Mazda CX-7's positive diesel boost
Turbo diesel power has transformed the appeal of Mazda's CX-7, says ANDY RUSSELL.After extolling the virtues of his Mazda CX-7, the owner said 'but' and I knew what was coming next.
Turbo diesel power has transformed the appeal of Mazda's CX-7, says ANDY RUSSELL.
After extolling the virtues of his Mazda CX-7, the owner said 'but' and I knew what was coming next.
'It's thirsty,' I said.
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He was getting about 20mpg and that went a long way to explaining the sizeable discount off the price he had paid for it new a year earlier.
Originally launched in 2007, the CX-7 never really caught on in the UK despite its success in America. Hardly surprising, for in the UK Mazda decided to offer it with only the 260PS 2.3-litre turbo petrol engine from the Mazda3 and original Mazda6 high-performance models.
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So the CX-7 certainly put the sport into sport utility vehicle but, in a sector where diesel rules, it was never going to catch on.
There had always been talk of a diesel version but it has only just arrived. And, in a complete U-turn, Mazda has such high hopes for it that the new CX-7 is now available only as one high-spec diesel model.
Along with the new diesel engine, Mazda has given the CX-7 a mild makeover including a new 'face', chrome garnish along the bottom of the doors, larger 19in alloy wheels, a new rear bumper incorporating fog lights, upped cabin quality and retuned the suspension.
But the key change is the 2.2-litre 173PS turbo diesel, modified for the CX-7. A new, smaller turbo charger and special intercooler provide better low-rev throttle response with useful urgency from 1,600rpm and a maximum 400 Newton metres of torque from 2,000rpm.
This diesel is an ideal partner for the CX-7 - pulling strongly from little more than tickover in the lower gears with strong mid-range punch, yet is deceptively brisk when you wind it up. Despite extra soundproofing, it can't hide diesel clatter at low revs when cold and it gets vocal at the top end of the rev range, but most of the time it's acceptably smooth and cruises comfortably and quietly at 70mph.
The CX-7 is still available only with a six-speed manual gearbox, with revised ratios for the diesel. It's not the smoothest shifter and needs a precise action but as manual 4x4s go it's not bad.
Even with the diesel engine, the CX-7 is still not going to win prizes for fuel economy with a claimed near 38mpg overall, although I struggled to get more than 34mpg, but it's a big improvement on the petrol version. Carbon dioxide emissions are also higher than many rivals which means company car drivers will pay more tax, although Mazda is confident it will appeal to business-users.
The CX-7's driving dynamics have never been in question and the suspension has been retuned for even better handling. It's a happy balance between ride and roadholding - Mazda maintains the CX-7's styling and handling has a sportscar bias and it definitely feels crisp and responsive, tackling twisty country roads with surprising agility for its size. The ride is smooth and composed, capably dealing with bumps and lumps, even with the standard 19in wheels - and not a lot of tyre noise either. The CX-7 is not a roly-poly off-roader but an SUV that's a lot of fun to drive.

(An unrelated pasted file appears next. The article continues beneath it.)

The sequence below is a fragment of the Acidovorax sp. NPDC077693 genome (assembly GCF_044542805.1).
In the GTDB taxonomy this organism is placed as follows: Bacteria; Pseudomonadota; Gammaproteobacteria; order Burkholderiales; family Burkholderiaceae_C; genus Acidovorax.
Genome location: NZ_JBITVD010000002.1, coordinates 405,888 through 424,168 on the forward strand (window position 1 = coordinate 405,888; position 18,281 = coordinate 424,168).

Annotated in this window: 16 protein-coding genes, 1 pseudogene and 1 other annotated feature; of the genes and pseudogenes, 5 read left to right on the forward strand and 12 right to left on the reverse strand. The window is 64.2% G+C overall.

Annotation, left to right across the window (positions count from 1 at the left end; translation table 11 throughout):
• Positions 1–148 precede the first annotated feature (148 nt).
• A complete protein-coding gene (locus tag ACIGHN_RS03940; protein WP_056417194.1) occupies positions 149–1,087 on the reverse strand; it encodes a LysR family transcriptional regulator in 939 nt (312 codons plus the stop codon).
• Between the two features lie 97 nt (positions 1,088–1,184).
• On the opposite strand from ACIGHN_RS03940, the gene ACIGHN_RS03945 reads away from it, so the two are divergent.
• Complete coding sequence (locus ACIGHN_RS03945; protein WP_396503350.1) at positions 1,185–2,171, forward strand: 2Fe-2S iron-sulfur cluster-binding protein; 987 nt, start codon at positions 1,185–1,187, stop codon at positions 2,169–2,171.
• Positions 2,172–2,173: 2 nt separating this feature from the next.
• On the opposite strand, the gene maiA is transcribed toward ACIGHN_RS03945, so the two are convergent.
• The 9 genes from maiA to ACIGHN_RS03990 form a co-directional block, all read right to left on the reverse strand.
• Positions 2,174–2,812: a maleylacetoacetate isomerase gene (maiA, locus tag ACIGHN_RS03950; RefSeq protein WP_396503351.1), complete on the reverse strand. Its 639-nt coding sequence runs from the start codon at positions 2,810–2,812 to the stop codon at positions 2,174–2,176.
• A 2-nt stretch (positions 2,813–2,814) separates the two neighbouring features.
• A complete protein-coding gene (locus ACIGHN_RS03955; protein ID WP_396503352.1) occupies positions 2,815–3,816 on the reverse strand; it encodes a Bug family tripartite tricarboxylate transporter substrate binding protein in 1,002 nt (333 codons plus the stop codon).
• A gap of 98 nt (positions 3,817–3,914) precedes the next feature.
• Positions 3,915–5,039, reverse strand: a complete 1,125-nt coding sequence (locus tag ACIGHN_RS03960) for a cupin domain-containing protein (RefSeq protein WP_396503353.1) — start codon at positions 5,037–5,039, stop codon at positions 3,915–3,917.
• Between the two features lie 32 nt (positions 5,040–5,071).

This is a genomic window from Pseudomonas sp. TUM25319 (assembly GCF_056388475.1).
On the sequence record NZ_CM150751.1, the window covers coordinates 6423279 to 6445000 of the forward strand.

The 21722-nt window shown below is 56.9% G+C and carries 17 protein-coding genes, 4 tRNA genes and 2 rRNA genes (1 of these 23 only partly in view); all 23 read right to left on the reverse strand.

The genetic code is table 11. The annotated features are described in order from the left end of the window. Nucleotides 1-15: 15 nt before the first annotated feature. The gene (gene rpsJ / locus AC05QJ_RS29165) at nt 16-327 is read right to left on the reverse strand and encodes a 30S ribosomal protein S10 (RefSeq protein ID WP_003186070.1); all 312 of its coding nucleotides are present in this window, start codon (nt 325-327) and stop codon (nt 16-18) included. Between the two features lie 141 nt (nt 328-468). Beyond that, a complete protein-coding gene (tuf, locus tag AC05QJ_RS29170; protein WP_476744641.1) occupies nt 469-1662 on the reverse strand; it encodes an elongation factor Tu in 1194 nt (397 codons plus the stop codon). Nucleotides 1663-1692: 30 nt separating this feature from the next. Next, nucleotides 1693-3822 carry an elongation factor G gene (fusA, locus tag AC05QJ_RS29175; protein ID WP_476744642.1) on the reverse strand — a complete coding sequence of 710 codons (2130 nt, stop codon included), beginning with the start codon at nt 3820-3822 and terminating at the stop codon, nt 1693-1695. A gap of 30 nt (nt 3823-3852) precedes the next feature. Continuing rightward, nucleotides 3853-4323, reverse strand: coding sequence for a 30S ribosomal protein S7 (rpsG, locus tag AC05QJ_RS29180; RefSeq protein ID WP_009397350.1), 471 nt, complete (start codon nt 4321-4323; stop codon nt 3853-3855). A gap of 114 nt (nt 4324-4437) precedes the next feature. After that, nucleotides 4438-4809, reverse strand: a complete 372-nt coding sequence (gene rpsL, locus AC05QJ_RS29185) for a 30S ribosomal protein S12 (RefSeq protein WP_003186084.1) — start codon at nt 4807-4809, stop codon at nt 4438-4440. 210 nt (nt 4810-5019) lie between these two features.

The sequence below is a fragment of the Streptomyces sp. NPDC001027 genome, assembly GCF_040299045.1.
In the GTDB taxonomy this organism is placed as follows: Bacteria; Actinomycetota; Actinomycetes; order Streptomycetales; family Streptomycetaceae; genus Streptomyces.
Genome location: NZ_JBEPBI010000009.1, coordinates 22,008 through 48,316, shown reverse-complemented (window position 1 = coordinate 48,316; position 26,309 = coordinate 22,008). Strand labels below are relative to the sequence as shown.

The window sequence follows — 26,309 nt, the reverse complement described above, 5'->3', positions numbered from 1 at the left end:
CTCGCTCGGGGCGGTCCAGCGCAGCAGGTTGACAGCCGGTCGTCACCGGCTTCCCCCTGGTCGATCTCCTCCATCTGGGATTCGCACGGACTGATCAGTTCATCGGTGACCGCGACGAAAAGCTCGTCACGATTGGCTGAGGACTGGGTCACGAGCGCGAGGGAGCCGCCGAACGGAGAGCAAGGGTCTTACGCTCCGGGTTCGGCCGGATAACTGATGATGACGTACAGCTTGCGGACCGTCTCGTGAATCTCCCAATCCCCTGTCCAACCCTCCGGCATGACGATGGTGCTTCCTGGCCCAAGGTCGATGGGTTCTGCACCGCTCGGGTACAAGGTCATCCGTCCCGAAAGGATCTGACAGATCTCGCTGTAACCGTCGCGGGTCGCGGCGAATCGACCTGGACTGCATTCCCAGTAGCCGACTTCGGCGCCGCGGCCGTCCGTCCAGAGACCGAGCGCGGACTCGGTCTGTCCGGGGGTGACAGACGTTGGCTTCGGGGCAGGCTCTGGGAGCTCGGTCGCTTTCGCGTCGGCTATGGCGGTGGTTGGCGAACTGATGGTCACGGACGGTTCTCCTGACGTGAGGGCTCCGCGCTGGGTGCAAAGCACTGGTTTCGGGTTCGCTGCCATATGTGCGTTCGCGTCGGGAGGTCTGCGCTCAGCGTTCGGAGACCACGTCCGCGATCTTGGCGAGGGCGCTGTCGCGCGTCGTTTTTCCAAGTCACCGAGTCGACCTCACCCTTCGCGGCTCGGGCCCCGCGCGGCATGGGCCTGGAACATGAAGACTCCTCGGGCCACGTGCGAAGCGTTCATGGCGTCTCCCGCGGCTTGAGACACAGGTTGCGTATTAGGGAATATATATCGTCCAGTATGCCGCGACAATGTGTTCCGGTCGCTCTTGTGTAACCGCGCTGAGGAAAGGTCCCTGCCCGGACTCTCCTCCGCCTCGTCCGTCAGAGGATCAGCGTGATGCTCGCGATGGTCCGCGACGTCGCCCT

It's also practical family transport with plenty of head and legroom even in the back for six-footers but the rear cushions lack under-thigh support. The 455-litre boot isn't as big as some rivals but is well shaped and offers useful load space. Dropping the 60/40 split rear seat backs flat with the boot floor is a doddle with releases on top of the seats and in the sides of the load bay.
Mazda has enhanced cabin quality with new trim materials for the revised dashboard which also has a sporty edge with recessed dials, chrome highlights for the air vents, door handles and instruments, piano black edging for the centre console and leather seats as standards. But I was disappointed that the plastics for the top of the fascia are still hard to the touch, despite soft padding on the door cappings. That said, it's well finished and should prove durable.
The driver's seat has full electric adjustment to find a comfortable set-up and, despite the array of buttons for the audio system dominating the centre console, it's all pretty driver-friendly but the chunky front windscreen pillars eat into forward visibility.
Just one high-spec model is available, loaded with kit including leather seats, climate control, cruise control, heated front seats, a wealth of safety equipment and electronic driving aids, six-CD autochanger, satellite navigation, Bluetooth phone connection, rear parking camera and a rear vehicle monitoring system which alerts the driver to vehicles in the blind spot via a warning light in the door mirrors.
The diesel engine has transformed the CX-7, but it is never going to be a huge seller and exclusivity could make it even more appealing.
MAZDACX-7 2.2D SPORT TECH
ENGINE: 2,184cc, 173PS, four-cylinder, turbo diesel
PERFORMANCE: 0-62mph 11.3 seconds; top speed 124mph
MPG: Urban 31; extra urban 42.8; combined 37.7
BENEFIT-IN-KIND TAX: 30pc
INSURANCE GROUP: 14E
WARRANTY: Three years/60,000 miles
WILL IT FIT IN THE GARAGE? Length 4,700mm; width (with door mirrors) 1,870mm; height 1,645mm